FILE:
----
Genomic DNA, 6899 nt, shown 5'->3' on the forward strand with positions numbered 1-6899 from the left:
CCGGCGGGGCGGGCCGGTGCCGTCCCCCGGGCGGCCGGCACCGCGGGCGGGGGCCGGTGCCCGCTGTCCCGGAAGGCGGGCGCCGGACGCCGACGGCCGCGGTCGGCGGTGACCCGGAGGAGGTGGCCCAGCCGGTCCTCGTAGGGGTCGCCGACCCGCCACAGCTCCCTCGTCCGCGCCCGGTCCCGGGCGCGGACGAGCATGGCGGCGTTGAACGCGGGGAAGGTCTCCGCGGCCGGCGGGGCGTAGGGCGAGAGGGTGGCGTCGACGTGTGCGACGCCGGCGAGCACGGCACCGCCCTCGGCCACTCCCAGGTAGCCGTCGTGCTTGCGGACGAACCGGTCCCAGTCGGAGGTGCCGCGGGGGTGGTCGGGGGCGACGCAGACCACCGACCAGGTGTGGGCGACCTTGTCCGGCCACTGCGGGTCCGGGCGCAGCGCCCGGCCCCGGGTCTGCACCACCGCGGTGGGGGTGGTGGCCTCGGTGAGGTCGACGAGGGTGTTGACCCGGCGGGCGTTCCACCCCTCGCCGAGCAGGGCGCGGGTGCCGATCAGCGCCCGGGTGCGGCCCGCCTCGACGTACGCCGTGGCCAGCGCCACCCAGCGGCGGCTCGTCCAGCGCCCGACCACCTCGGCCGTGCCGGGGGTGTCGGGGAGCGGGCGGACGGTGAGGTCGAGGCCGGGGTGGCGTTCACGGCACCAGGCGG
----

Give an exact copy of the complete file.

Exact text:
Genomic DNA, 6899 nt, shown 5'->3' on the forward strand with positions numbered 1-6899 from the left:
CCGGCGGGGCGGGCCGGTGCCGTCCCCCGGGCGGCCGGCACCGCGGGCGGGGGCCGGTGCCCGCTGTCCCGGAAGGCGGGCGCCGGACGCCGACGGCCGCGGTCGGCGGTGACCCGGAGGAGGTGGCCCAGCCGGTCCTCGTAGGGGTCGCCGACCCGCCACAGCTCCCTCGTCCGCGCCCGGTCCCGGGCGCGGACGAGCATGGCGGCGTTGAACGCGGGGAAGGTCTCCGCGGCCGGCGGGGCGTAGGGCGAGAGGGTGGCGTCGACGTGTGCGACGCCGGCGAGCACGGCACCGCCCTCGGCCACTCCCAGGTAGCCGTCGTGCTTGCGGACGAACCGGTCCCAGTCGGAGGTGCCGCGGGGGTGGTCGGGGGCGACGCAGACCACCGACCAGGTGTGGGCGACCTTGTCCGGCCACTGCGGGTCCGGGCGCAGCGCCCGGCCCCGGGTCTGCACCACCGCGGTGGGGGTGGTGGCCTCGGTGAGGTCGACGAGGGTGTTGACCCGGCGGGCGTTCCACCCCTCGCCGAGCAGGGCGCGGGTGCCGATCAGCGCCCGGGTGCGGCCCGCCTCGACGTACGCCGTGGCCAGCGCCACCCAGCGGCGGCTCGTCCAGCGCCCGACCACCTCGGCCGTGCCGGGGGTGTCGGGGAGCGGGCGGACGGTGAGGTCGAGGCCGGGGTGGCGTTCACGGCACCAGGCGG